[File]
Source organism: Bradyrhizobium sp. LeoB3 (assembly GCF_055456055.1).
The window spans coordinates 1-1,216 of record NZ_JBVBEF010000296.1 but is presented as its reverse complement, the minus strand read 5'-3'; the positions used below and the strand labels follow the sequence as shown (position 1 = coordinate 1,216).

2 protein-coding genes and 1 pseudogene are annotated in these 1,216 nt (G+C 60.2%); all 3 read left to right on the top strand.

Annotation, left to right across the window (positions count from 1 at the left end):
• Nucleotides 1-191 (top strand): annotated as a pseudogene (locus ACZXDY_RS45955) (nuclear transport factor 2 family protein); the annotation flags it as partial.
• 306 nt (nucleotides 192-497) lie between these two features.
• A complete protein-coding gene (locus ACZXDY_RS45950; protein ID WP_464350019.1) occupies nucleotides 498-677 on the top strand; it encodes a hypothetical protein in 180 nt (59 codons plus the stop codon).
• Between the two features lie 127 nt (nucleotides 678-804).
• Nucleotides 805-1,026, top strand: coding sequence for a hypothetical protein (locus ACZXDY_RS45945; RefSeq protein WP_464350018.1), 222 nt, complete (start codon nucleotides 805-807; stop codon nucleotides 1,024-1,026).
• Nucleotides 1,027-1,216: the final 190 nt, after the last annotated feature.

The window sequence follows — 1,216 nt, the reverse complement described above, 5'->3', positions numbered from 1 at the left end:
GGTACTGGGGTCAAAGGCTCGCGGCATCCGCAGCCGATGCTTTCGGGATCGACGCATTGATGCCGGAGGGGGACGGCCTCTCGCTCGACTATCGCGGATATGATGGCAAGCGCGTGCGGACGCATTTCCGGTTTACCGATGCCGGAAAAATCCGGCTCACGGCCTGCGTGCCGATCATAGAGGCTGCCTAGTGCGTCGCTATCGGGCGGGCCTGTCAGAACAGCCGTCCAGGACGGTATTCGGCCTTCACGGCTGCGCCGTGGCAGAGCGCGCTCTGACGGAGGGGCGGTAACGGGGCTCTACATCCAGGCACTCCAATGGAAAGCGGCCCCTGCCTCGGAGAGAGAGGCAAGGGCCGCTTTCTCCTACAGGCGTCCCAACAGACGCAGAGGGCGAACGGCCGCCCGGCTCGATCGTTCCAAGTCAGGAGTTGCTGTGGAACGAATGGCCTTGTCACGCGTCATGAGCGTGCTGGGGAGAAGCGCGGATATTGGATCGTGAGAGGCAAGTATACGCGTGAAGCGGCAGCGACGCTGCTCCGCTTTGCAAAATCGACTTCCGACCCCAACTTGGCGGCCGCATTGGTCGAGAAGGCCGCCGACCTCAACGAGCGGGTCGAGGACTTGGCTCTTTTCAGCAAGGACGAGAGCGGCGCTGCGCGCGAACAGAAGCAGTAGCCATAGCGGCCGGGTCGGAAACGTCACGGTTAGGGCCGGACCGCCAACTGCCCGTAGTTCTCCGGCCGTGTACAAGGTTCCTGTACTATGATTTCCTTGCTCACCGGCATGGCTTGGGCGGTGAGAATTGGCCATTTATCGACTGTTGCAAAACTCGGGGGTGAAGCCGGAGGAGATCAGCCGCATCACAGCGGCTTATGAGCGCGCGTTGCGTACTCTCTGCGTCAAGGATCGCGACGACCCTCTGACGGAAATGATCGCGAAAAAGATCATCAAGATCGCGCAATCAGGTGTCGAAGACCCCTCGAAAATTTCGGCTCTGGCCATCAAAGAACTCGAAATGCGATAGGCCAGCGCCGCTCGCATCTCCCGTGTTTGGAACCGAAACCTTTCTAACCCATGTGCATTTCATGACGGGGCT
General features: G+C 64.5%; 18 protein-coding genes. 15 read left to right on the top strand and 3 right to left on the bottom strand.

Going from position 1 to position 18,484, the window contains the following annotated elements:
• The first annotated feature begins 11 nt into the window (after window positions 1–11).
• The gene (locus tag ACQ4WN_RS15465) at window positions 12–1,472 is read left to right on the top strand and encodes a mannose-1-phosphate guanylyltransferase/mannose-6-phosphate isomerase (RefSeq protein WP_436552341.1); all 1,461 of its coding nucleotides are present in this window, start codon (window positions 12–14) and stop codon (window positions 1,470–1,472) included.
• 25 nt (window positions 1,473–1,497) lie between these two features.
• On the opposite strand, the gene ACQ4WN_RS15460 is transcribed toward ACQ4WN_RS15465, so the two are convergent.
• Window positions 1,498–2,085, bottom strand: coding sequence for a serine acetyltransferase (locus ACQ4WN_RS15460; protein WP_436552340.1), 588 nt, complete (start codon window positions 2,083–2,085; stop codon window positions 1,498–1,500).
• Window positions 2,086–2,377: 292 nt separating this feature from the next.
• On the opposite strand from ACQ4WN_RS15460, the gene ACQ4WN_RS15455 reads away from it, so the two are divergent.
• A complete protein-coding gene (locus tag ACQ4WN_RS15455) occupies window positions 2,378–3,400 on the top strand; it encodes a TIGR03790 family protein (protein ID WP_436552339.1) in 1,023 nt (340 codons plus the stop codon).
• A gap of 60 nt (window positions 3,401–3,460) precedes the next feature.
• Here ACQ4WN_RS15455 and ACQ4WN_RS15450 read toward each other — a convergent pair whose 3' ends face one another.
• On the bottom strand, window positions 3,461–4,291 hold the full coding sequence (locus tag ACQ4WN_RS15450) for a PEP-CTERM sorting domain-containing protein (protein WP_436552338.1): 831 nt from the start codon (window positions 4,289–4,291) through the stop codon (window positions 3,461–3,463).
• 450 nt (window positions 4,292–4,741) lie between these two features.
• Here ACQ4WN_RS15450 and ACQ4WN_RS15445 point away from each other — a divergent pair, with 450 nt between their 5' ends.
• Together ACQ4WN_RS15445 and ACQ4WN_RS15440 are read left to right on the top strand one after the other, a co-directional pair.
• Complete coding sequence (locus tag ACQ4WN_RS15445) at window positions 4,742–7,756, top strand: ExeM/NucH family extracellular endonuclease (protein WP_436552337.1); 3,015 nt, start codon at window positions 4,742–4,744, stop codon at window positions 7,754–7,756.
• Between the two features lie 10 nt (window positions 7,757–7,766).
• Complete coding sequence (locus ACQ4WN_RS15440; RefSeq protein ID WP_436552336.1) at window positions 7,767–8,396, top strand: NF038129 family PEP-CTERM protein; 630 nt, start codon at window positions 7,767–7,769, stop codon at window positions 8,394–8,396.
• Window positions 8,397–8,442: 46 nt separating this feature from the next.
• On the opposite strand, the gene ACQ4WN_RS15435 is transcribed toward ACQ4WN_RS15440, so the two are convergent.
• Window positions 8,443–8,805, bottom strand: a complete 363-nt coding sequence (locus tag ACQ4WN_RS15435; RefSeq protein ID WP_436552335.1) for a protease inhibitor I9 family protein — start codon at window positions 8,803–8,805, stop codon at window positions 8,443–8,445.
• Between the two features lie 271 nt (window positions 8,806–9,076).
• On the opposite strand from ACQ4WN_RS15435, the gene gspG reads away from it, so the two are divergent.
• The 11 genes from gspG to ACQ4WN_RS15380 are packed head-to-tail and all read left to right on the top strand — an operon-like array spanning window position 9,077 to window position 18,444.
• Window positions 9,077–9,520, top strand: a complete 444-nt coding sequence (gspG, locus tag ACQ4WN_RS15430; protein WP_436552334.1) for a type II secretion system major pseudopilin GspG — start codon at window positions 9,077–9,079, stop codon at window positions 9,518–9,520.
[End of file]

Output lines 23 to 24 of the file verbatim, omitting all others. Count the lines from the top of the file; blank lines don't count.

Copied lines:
• A gap of 60 nt (window positions 3,401–3,460) precedes the next feature.
• Here ACQ4WN_RS15455 and ACQ4WN_RS15450 read toward each other — a convergent pair whose 3' ends face one another.